A GIRL was hit by a tram in Edinburgh today in the first such incident since testing started on the city’s streets in December.
The 14-year-old crossed Princes Street in front of the tram near its junction with South Charlotte Street around 5pm.
She was knocked backwards by the westbound tram after its driver made an emergency stop, having been travelling at 17mph.
The girl refused treatment and walked away.
Passengers on the tram were taken off at the next stop in Shandwick Place and it returned to the depot at Gogar.
A spokesman for Transport for Edinburgh (TfE): “We can confirm a pedestrian was struck by a tram this afternoon. We have informed the emergency services and we are investigating the incident.”
The collision came as city council-controlled TfE announced the trams carried a record 27,000 passengers yesterday, boosted by more than 10,000 One Direction fans heading to and from BT Murrayfield stadium.
The figure was 2,000 more than for Saturday’s launch day, bringing the total for the first four days of operation to 85,000.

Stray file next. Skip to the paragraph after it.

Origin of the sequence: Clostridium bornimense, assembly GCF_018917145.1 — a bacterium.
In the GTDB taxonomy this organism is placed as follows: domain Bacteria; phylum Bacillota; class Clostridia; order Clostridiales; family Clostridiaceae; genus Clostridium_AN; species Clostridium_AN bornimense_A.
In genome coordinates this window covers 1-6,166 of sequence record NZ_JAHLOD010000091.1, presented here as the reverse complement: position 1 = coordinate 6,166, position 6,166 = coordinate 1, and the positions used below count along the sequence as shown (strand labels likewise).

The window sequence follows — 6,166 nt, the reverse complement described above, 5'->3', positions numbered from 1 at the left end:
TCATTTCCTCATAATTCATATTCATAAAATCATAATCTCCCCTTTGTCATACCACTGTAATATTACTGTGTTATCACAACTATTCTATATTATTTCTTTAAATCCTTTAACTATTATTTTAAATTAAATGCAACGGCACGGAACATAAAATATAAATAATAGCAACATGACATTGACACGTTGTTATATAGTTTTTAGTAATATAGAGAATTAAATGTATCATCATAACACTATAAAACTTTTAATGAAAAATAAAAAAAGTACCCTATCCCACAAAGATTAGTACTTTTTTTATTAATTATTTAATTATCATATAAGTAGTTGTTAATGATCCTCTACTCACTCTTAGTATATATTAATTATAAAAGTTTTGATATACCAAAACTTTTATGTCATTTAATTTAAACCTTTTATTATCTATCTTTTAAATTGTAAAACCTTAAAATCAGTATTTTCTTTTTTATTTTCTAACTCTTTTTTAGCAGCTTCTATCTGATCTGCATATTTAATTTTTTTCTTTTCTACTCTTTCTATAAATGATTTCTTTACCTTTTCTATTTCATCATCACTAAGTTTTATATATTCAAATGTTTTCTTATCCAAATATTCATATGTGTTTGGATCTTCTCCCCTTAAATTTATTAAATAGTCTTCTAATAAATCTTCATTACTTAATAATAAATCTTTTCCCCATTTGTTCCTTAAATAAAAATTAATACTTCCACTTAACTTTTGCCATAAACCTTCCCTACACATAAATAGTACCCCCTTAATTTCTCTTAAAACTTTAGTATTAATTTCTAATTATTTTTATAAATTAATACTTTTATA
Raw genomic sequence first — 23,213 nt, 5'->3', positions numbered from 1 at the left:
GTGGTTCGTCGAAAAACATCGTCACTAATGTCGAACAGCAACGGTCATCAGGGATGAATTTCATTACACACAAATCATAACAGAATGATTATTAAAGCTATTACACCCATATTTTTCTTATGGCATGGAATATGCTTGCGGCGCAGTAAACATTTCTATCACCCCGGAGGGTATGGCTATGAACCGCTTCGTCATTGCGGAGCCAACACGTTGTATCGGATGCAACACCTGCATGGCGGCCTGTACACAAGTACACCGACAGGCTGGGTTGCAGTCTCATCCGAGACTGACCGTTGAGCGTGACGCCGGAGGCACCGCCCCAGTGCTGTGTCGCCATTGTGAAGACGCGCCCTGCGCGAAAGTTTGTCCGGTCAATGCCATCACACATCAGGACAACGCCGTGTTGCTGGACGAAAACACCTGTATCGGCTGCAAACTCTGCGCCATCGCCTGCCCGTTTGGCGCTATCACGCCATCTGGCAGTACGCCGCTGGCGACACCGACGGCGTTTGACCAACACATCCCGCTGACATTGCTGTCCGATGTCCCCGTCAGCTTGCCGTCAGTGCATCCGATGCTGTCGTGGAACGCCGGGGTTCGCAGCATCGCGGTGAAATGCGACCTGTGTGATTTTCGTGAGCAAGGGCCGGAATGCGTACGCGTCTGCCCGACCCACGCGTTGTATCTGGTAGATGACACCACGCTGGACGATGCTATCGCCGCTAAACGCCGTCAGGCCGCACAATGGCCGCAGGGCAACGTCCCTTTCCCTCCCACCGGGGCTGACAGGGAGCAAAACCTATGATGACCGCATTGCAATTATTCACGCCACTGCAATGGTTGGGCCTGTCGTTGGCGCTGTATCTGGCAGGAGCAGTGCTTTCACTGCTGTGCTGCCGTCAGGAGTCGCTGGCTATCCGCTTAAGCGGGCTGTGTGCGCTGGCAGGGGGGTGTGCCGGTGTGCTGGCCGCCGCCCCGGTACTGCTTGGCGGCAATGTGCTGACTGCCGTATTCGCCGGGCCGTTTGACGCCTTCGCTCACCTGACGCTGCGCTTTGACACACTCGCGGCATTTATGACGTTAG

However, critics have questioned how many passengers have simply switched from Lothian Buses, the city’s main operator.
No major problems have been reported, although there have been complaints from residents about the loudness of announcements at tram stops.
There were also faults on Saturday with some ticket machines, minor signalling delays, and CCTV and electrical problems on two trams.
The 8.5 mile line between Edinburgh Airport and York Place in the city centre cost £776 million, and was completed three years late and £200m over budget because of a major construction dispute and other difficulties.
A Police Scotland spokesman said: “We have been advised of a 14-year-old girl being hit a glancing blow by a tram between the Princes Street and Shandwick Place tram stops around 5pm.
“The girl declined medical treatment. The tram is being returned to the depot, where officers will view on-board CCTV to get a fuller picture of the incident.”
It is understood the girl was wearing headphones.